Two of the letters (Feb. 20), "Finding Truth in Child Abuse," contained false information about the interview procedures used by Children's Institute International with children from the McMartin Preschool.
Eveline E. Harman wrote: "Children's Institute International has allowed the parents to see only a few well-chosen fragments of their child's videotape interview." This is not true.
The videotapes of the children's interviews were always completely available to parents to view in their entirety. One of the primary benefits of videotaping is to allow the parents to see and hear what their children may be too frightened or ashamed to tell them in person.
The letter by Jackie Starmer speaks of the taped interviews . . . "showing the children being questioned and badgered hour after hour." Children were not questioned "hour after hour." The average interview was one to two hours with the first half filled with activities like drawing to put the child at ease.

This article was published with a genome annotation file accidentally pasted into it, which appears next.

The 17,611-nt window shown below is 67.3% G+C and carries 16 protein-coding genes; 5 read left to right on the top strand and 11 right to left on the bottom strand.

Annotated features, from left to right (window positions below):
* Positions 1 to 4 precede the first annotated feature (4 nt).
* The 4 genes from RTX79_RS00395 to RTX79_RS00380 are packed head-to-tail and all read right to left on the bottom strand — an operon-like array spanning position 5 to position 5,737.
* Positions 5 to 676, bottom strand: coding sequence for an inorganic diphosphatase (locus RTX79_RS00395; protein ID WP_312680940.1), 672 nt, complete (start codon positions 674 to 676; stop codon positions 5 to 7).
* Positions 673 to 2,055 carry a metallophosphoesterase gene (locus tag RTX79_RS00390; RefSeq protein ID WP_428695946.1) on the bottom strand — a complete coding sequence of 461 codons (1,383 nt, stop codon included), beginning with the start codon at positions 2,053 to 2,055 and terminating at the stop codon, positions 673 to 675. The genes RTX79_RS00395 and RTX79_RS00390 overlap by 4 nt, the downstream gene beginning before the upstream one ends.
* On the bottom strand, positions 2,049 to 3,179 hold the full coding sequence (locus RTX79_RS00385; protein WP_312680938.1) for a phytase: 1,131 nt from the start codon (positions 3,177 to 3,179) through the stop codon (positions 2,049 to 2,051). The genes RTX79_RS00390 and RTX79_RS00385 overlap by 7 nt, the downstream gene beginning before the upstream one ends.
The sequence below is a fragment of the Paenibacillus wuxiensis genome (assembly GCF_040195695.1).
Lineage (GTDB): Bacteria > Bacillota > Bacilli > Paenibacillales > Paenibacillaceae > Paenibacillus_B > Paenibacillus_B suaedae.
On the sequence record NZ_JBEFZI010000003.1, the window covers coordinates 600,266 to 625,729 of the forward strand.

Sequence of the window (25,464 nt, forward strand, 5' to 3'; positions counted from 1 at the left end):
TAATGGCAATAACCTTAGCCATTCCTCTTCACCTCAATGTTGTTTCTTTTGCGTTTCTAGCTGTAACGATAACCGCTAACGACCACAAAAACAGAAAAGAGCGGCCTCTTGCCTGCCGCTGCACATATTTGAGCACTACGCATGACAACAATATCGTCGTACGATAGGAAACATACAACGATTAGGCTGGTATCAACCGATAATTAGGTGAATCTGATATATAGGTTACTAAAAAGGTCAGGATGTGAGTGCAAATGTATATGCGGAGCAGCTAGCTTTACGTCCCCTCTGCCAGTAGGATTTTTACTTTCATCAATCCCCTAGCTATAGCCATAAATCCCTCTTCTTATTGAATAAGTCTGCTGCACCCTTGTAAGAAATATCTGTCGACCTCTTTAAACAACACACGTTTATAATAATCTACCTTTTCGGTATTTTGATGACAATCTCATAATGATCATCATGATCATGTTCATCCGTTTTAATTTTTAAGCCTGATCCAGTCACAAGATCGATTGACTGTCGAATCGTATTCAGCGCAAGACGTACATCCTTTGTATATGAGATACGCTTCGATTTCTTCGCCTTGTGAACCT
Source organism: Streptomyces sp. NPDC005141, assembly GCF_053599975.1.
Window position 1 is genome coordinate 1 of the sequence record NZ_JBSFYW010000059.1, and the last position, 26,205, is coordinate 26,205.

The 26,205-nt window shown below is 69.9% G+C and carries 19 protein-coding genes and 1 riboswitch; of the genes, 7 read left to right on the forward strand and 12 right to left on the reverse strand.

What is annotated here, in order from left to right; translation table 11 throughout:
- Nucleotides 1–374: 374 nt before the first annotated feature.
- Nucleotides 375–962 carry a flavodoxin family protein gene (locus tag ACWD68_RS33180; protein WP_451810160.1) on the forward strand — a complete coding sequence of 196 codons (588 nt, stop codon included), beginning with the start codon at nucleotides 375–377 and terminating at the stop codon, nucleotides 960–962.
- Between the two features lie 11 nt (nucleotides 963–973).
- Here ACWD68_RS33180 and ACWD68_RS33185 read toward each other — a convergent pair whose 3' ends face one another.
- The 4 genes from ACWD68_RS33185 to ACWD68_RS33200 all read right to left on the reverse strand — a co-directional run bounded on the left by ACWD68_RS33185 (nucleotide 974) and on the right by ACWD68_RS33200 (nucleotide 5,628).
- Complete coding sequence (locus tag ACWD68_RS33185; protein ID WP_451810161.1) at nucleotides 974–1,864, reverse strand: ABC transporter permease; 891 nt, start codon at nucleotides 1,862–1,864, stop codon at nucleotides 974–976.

The interviews were videotaped to prevent lengthy and repeated questioning of the children by different persons, which often occurs in child abuse cases. The children were not "badgered" at Children's Institute, as will be attested to by all the parents and therapists who have viewed these tapes.
Starmer is a friend of one of the original defendants in the McMartin case. In numerous letters to the editor throughout the Los Angeles area she has presented the defense attorney's point of view on this case.
Children's Institute International is a child welfare agency and licensed community mental health clinic that has served children in Los Angeles for 80 years. Our services for abused children are specifically designed to be sensitive to their needs and developmental levels.
MARY M. EMMONS
Emmons is executive director of Children's Institute International.